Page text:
On April 17, 2019, WGA East and WGA West filed a lawsuit in Los Angeles Superior Court against WMA, CAA, UTA, and ICM, citing that the practice of movie packaging represented kickbacks that were illegal under the Taft-Hartley Act.[9] Approximately 95 percent of Guild members voted "in favor of a code of conduct that would cease packaging fees."[10] During the week following its lawsuit filing; en masse, over 7,000 Guild members fired their talent agents (as ordered by the Guild), as "not just drastically out-earning them, but preventing them from receiving better pay."[10] WGA West president David Goodman stated that "in a period of unprecedented profits and growth of our business ... writers themselves are actually earning less".[11]

In June 2019, the WGA and ATA resumed talks.[6] The WGA rejected its offers (which once again included a revenue sharing proposal), with Goodman stating that "we will not counter on revenue sharing because it suggests the answer is somewhere in the middle. It is not". He stated that the WGA planned to bypass the ATA and negotiate individually with nine individual agencies that represented a "significant" number of WGA members, and that "this fight has shown the Guild's strength and sense of purpose."[12]

After Endeavor and the UTA filed lawsuits against the WGA accusing it of engaging in an "illegal group boycott", the WGA sent a cease and desist notice to the ATA stating that "the ATA and its members have continued to collusively impose packaging fees on programs written by WGA-represented writers", and that "following news that Verve had negotiated a Code of Conduct and Franchise Agreement with the WGA, the ATA, and its leading members closed ranks and threatened to retaliate against Verve and, implicitly, against any agency that subsequently reached an agreement with the guild."[13]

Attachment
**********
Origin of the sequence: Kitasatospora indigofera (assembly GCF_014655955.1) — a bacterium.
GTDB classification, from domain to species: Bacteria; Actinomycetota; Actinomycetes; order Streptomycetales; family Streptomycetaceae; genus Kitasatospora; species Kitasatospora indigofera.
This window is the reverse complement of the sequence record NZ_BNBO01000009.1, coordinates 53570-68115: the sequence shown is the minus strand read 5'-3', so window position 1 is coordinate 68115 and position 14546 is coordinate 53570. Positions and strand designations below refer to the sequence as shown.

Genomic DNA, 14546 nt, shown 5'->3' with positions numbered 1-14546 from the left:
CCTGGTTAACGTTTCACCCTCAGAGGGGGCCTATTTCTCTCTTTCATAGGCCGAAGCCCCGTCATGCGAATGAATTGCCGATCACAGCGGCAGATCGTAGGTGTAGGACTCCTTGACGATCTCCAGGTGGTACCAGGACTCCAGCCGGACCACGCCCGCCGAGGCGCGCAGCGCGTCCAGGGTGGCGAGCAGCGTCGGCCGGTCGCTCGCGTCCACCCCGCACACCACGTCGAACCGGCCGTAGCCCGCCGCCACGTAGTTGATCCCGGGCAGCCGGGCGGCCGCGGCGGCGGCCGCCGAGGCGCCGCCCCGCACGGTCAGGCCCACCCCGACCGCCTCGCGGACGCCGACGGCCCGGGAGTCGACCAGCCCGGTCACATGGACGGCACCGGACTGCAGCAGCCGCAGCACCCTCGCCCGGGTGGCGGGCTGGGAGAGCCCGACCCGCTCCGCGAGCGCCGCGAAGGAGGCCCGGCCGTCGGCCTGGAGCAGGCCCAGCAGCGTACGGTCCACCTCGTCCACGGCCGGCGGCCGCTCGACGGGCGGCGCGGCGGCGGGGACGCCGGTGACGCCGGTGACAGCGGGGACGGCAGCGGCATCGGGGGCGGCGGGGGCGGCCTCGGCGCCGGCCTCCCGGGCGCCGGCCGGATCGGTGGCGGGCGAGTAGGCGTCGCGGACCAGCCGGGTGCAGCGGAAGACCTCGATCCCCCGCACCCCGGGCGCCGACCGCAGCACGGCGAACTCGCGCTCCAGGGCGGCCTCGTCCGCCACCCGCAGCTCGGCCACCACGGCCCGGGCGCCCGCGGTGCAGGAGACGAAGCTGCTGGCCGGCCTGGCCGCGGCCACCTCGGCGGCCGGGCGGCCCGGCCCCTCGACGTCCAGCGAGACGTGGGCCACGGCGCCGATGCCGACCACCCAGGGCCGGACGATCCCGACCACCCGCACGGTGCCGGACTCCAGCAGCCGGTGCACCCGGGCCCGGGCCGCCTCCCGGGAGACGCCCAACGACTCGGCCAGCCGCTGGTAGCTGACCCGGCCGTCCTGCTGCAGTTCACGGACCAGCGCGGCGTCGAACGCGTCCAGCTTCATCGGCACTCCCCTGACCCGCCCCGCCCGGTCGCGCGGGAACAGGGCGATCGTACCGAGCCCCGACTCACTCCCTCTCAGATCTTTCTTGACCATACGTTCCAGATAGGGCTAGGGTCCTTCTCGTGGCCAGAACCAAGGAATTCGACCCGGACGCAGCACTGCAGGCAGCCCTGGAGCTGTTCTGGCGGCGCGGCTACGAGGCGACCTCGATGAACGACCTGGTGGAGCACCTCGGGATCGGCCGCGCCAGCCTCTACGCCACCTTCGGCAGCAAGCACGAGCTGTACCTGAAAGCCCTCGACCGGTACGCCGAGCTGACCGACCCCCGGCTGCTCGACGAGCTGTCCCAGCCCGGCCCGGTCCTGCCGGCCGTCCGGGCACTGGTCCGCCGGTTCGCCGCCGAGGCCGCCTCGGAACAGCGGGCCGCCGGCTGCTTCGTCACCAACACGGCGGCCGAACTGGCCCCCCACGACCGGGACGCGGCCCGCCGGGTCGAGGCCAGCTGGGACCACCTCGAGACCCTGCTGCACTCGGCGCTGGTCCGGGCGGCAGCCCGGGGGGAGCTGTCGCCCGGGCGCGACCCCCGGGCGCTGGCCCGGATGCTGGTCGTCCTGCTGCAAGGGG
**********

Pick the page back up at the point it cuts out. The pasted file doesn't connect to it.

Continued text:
All four major agencies later signed franchise agreements with the WGA, which include mandating compliance with the Code of Conduct by prohibiting them from holding more than a 20% interest in an affiliated production company.[14][15]

See also edit

References edit

  1. ^ US Department of Labor, Office of Labor-Management Standards. File number 000-298. Report submitted July 1, 2019.
  2. ^ a b US Department of Labor, Office of Labor-Management Standards. File number 000-298. (Search)
  3. ^ "A Brief History". wgaeast.org. Archived from the original on February 28, 2017. Retrieved May 5, 2016.
  4. ^ "WGAE official website history". Archived from the original on 2007-11-05. Retrieved 2007-11-02.
  5. ^ Handel, Jonathan (2019-02-21). "Writers Guild, Talent Agent Battle Heats Up as WGA Sends Out New Agency Code of Conduct". The Hollywood Reporter. Archived from the original on 2021-11-19. Retrieved 2021-11-19.
  6. ^ a b Robb, David (2019-06-07). "ATA Increases Revenue Sharing Offer, WGA Asks For Contract Language In First Meeting Since April". Deadline. Archived from the original on 2021-11-19. Retrieved 2021-11-19.
  7. ^ Robb, David (2019-04-13). "WGA West & ATA Brass Issue Statements As Sides Fail To Reach New Franchise Deal". Deadline. Archived from the original on 2021-11-19. Retrieved 2021-11-19.
  8. ^ Robb, David (2019-04-13). "WGA & ATA Fail To Reach New Deal; Mass Firing Of Agents And Lawsuits Loom". Deadline. Archived from the original on 2021-11-19. Retrieved 2021-11-19.
  9. ^ Littleton, Cynthia; Donnelly, Matt (2019-04-17). "GA Sues Talent Agencies in Battle Against Packaging Fees". Variety. Archived from the original on 2021-10-29. Retrieved 2019-06-29.
  10. ^ a b Donnelly, Matt (2019-04-22). "Writers Guild Says Over 7,000 Members Have Fired Agents". Variety. Archived from the original on 2019-05-04. Retrieved 2019-06-29.
  11. ^ Ingber, Sasha (2019-04-13). "'Uncharted Waters': Union Tells Hollywood Writers To Fire Their Agents". NPR.org. National Public Radio. Archived from the original on 2019-06-29. Retrieved 2019-06-29.
  12. ^ Andreeva, Nellie (2019-06-20). "WGA Rejects ATA's Latest Offer, Proposes Negotiations With Individual Agencies". Deadline. Archived from the original on 2021-11-19. Retrieved 2021-11-19.
  13. ^ Robb, David (2019-06-28). "WGA Sends Cease And Desist Letter To ATA Over Alleged Collusion". Deadline. Archived from the original on 2021-11-19. Retrieved 2021-11-19.
  14. ^ Hayden, Erik (2020-09-20). "Writers Guild Asks CAA, WME to Disclose Ownership Structure to Make a Deal". The Hollywood Reporter. Archived from the original on 2021-10-29. Retrieved 2021-10-29.
  15. ^ Littleton, Christina (2021-02-05). "WME Reaches Deal With WGA on Packaging and Endeavor Content Divestment". Variety. Archived from the original on 2021-10-29. Retrieved 2021-10-29.

External links edit